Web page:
However, al-Qaradawi’s about face on the relationship with Hezbollah appears to have put him at odds with the leadership of the Izz-al-Din al-Qassam Brigades, the military wing of the Sunni HAMAS movement that rules Gaza. According to reports carried an Islamist-sympathetic daily, the HAMAS military command sent a message to the movement’s Political Bureau rejecting al-Qaradawi’s approach, saying that the movement had benefited from the arms and military support it had received as a consequence of its alliance with Hezbollah and Iran, while “Arab money” from Saudi Arabia and Qatar had done nothing to advance the liberation of Palestine in comparison (al-Quds al-Arabi, June 6).
In April, the Syrian Ba’athist Party’s website denounced “the devil of sedition in Egypt, the named Yusuf al-Qaradawi” for issuing a fatwa calling for jihad in Syria and allegedly inciting assassins to kill Dr. Muhammad Sa’id Ramadan al-Buti, a noted ethnic-Kurdish pro-regime religious scholar who opposed Salafist ideology and was a noted critic of al-Qaradawi. Al-Buti was killed in a March 21 suicide bombing that left at least 41 other people dead inside a Damascus mosque (al-Ba’ath Online [Damascus], April 10).
In his May 31 Friday sermon in Doha, al-Qaradawi, using a pejorative term for the Syrian Alawites, described the “Nusayris” as non-Muslims, referring to the 1318 fatwa issued by the controversial Islamic scholar Ibn Taymiyah (1263-1328), who said:
These people named “al-Nusayriya”… are greater disbelievers than the Jews and Christians. Nay, they are greater disbelievers than most of the polytheists, and their harm to the Umma (community) of Muhammad is greater than the harm of the disbelievers who are at war with Muslims, such as the Tartars, disbelieving Europeans and others” (Fatwa 35/145). 
In making this statement, al-Qaradawi chose to overlook the 1936 fatwa issued by Hajj Amin al-Husayni, the Mufti of Jerusalem, which ruled that Alawis were indeed Muslims, though there are indications this ruling was politically motivated rather than the result of research into the beliefs of the Alawis, a minority sect that has dominated the Syrian government and military since independence.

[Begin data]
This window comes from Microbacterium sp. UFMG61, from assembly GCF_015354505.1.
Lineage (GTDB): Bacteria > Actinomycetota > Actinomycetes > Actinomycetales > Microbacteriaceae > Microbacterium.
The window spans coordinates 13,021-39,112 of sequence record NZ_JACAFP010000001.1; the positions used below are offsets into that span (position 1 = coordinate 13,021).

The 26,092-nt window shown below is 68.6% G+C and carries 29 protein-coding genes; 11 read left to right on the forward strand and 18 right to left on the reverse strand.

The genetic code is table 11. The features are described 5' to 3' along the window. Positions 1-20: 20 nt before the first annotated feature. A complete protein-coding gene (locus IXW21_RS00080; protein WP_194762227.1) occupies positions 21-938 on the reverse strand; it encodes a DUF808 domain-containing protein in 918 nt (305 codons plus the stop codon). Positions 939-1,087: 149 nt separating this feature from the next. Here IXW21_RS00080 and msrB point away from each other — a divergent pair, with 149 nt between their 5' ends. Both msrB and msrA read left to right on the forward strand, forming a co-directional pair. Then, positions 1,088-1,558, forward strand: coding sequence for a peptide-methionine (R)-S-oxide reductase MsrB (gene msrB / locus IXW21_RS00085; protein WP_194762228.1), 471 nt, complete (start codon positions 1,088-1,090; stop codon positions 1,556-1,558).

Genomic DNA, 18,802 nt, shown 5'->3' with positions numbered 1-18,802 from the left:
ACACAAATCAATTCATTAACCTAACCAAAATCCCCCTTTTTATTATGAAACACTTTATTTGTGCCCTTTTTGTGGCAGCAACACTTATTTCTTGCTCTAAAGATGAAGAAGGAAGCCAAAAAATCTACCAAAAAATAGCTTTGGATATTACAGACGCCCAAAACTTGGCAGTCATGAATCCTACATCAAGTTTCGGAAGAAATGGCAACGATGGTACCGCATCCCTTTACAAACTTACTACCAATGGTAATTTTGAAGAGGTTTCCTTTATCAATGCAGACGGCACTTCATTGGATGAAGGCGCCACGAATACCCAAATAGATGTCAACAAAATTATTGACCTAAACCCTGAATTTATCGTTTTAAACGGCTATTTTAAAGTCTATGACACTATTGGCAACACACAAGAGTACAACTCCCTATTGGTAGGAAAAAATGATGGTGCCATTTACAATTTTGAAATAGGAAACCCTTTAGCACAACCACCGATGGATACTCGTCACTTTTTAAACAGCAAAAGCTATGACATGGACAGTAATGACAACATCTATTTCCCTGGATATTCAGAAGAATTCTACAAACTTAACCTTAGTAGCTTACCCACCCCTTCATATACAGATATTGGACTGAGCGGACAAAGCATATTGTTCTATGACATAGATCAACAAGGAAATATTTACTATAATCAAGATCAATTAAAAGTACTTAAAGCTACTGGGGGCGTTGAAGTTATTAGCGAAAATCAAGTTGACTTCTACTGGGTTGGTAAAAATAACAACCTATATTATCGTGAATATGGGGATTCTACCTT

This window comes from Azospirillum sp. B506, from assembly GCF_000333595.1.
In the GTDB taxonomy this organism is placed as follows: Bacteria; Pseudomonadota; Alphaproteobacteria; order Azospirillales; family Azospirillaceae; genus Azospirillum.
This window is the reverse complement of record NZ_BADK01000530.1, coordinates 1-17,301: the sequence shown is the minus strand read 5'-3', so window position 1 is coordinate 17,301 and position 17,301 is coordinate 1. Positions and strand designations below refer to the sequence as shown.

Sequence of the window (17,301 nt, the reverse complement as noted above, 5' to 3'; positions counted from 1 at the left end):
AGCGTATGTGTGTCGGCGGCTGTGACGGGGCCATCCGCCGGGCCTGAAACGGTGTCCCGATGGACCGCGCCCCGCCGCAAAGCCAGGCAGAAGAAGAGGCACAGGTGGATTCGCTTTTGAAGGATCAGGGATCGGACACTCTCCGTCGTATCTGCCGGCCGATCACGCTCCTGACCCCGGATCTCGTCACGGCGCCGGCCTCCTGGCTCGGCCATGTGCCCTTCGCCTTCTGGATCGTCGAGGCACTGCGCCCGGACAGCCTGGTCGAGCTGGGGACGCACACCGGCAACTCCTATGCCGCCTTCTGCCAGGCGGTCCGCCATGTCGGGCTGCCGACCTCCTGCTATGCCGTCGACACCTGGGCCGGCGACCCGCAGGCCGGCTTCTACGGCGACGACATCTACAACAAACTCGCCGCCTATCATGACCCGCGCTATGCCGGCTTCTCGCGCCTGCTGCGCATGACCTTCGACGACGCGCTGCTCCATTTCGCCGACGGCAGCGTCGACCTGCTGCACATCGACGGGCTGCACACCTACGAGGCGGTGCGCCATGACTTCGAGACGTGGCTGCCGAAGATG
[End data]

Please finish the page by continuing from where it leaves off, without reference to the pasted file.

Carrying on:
Last October, al-Qaradawi included Hezbollah in a list of “enemies” who threatened Syria and the “Arab nation” as a whole: “Iran is also our enemy, the enemy of the Arabs. Those killed in Syria have been killed by the Iranians, the Chinese, the Russians, and the Syrian army. The Iranians stand against the Arabs in order to establish a Persian Empire… The same applies to Hezbollah, which sends its men to fight in Syria, and come back in boxes” (al-Quds al-Arabi, October 18). Al-Qaradawi repeated his description of Russians as “enemies to Muslims” in his May 31 Friday sermon delivered in Doha (al-Arab [Doha], June 1).
These remarks brought condemnation from Iranian and Shiite sources, in which al-Qaradawi is routinely described as “the NATO Mufti.” Further criticism came from leading pro-Kremlin members of Russia’s Muslim community, including Mufti Mukhammedgali Khuzin, who said: “It is no secret that this man is a puppet in the hands of reactionary political circles displeased with Russia’s foreign policy” (Interfax, November 30, 2012). Chechen president Ramzan Kadyrov suggested that “Qadarawi, as a scholar, would be well-advised to take up educational activities and not dabble in politics, leaving it to professionals” (Interfax, November 12, 2012).
1. Yvette Talhamy, “The Fatwas and the Nusayri/Alawis of Syria,” Middle Eastern Studies 46(2), 2010, pp. 175–194.
This article first appeared in the June 14, 2013 issue of the Jamestown Foundation’s Terrorism Monitor